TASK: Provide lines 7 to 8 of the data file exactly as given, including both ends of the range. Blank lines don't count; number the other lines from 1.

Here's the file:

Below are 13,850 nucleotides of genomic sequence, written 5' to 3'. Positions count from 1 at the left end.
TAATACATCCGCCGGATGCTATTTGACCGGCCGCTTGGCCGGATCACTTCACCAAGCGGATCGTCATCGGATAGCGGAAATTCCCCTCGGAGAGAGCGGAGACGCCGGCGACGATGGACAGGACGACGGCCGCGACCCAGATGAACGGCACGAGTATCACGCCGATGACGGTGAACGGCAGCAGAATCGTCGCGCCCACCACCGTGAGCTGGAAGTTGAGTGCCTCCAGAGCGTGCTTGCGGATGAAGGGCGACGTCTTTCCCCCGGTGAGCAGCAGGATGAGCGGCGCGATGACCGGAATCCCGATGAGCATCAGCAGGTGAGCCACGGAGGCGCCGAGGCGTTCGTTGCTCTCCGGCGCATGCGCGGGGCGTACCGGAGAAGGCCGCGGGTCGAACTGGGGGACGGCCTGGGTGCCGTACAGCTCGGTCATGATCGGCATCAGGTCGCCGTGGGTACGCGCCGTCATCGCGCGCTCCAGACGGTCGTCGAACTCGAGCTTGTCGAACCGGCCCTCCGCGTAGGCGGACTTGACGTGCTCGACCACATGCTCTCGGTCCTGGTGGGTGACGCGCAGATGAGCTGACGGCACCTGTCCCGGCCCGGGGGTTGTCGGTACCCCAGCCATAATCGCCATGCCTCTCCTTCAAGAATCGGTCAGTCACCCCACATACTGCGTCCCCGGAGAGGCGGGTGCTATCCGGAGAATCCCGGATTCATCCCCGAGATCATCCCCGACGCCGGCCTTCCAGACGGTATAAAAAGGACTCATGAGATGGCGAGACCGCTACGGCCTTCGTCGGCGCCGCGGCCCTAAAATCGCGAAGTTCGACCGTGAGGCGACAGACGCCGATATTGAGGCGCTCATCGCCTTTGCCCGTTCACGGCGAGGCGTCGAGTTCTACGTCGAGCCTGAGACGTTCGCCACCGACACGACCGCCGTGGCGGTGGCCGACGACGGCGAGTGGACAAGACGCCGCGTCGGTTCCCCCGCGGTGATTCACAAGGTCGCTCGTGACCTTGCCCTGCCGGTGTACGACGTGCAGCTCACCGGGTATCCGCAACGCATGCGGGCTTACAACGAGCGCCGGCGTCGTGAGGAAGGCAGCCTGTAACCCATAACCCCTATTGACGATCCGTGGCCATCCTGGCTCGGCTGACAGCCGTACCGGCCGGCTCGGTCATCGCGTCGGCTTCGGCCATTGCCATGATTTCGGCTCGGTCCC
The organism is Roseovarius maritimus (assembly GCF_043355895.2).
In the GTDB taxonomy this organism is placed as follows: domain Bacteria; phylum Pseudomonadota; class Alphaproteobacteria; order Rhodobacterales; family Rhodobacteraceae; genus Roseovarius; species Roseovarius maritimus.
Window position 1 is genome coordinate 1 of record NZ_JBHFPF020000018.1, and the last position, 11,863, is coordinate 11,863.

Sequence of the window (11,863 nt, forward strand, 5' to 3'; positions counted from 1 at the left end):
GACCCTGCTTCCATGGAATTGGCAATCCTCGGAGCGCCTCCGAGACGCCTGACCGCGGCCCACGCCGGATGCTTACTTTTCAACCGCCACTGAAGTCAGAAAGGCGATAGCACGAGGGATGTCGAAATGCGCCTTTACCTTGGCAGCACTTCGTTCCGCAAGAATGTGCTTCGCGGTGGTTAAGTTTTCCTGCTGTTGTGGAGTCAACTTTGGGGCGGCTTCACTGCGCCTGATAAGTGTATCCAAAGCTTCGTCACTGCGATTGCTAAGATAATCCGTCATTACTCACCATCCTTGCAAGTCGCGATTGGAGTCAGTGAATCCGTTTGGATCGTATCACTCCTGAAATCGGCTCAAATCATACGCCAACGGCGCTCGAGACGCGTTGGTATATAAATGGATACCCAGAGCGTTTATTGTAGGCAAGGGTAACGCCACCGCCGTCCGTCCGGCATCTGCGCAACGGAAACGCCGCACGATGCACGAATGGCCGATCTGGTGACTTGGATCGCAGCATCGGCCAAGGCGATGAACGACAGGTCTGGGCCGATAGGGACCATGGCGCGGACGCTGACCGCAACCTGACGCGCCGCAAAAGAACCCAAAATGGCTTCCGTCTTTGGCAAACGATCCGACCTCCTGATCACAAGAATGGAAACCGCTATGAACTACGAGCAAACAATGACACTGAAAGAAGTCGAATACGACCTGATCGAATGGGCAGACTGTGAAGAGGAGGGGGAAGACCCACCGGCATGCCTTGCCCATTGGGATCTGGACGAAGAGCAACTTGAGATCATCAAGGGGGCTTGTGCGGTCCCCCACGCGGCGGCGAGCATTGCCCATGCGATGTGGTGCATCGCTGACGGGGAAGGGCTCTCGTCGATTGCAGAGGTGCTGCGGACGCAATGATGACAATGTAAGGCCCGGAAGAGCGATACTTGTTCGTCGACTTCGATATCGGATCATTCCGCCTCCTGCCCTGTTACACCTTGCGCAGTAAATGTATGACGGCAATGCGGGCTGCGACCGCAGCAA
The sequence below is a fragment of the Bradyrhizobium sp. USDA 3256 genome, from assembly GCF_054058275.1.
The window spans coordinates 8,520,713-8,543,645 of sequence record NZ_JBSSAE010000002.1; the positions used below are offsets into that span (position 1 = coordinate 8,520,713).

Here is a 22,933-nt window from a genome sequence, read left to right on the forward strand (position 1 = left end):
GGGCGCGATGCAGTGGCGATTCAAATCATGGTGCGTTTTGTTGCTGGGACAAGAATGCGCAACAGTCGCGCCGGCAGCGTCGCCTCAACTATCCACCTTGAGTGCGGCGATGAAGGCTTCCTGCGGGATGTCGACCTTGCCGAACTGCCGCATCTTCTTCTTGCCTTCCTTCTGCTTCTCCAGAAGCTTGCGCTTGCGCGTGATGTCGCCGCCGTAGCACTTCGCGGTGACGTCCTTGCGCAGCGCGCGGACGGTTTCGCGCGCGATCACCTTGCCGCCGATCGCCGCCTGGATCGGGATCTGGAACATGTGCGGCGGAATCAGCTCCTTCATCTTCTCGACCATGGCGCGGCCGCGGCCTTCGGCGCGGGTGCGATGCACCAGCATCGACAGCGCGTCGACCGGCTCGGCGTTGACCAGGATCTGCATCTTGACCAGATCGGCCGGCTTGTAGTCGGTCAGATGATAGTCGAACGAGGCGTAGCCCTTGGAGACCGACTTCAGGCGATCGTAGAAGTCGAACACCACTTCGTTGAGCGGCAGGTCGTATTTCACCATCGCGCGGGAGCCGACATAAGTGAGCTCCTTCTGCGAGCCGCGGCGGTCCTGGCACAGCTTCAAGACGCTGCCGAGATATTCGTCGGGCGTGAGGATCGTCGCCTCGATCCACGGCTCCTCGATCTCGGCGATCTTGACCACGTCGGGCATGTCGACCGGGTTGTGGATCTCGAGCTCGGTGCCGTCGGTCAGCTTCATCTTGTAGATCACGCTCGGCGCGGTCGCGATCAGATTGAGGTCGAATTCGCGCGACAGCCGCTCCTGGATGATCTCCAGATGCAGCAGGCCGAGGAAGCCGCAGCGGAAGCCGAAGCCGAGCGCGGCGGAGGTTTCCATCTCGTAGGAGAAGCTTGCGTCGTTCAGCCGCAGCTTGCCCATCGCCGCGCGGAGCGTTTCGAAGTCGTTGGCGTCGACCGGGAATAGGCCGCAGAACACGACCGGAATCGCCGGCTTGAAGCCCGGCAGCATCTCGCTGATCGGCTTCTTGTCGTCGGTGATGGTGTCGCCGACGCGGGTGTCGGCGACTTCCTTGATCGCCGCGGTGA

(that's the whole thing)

GACCCTGCTTCCATGGAATTGGCAATCCTCGGAGCGCCTCCGAGACGCCTGACCGCGGCCCACGCCGGATGCTTACTTTTCAACCGCCACTGAAGTCAGAAAGGCGATAGCACGAGGGATGTCGAAATGCGCCTTTACCTTGGCAGCACTTCGTTCCGCAAGAATGTGCTTCGCGGTGGTTAAGTTTTCCTGCTGTTGTGGAGTCAACTTTGGGGCGGCTTCACTGCGCCTGATAAGTGTATCCAAAGCTTCGTCACTGCGATTGCTAAGATAATCCGTCATTACTCACCATCCTTGCAAGTCGCGATTGGAGTCAGTGAATCCGTTTGGATCGTATCACTCCTGAAATCGGCTCAAATCATACGCCAACGGCGCTCGAGACGCGTTGGTATATAAATGGATACCCAGAGCGTTTATTGTAGGCAAGGGTAACGCCACCGCCGTCCGTCCGGCATCTGCGCAACGGAAACGCCGCACGATGCACGAATGGCCGATCTGGTGACTTGGATCGCAGCATCGGCCAAGGCGATGAACGACAGGTCTGGGCCGATAGGGACCATGGCGCGGACGCTGACCGCAACCTGACGCGCCGCAAAAGAACCCAAAATGGCTTCCGTCTTTGGCAAACGATCCGACCTCCTGATCACAAGAATGGAAACCGCTATGAACTACGAGCAAACAATGACACTGAAAGAAGTCGAATACGACCTGATCGAATGGGCAGACTGTGAAGAGGAGGGGGAAGACCCACCGGCATGCCTTGCCCATTGGGATCTGGACGAAGAGCAACTTGAGATCATCAAGGGGGCTTGTGCGGTCCCCCACGCGGCGGCGAGCATTGCCCATGCGATGTGGTGCATCGCTGACGGGGAAGGGCTCTCGTCGATTGCAGAGGTGCTGCGGACGCAATGATGACAATGTAAGGCCCGGAAGAGCGATACTTGTTCGTCGACTTCGATATCGGATCATTCCGCCTCCTGCCCTGTTACACCTTGCGCAGTAAATGTATGACGGCAATGCGGGCTGCGACCGCAGCAA
The sequence below is a fragment of the Bradyrhizobium sp. USDA 3256 genome, from assembly GCF_054058275.1.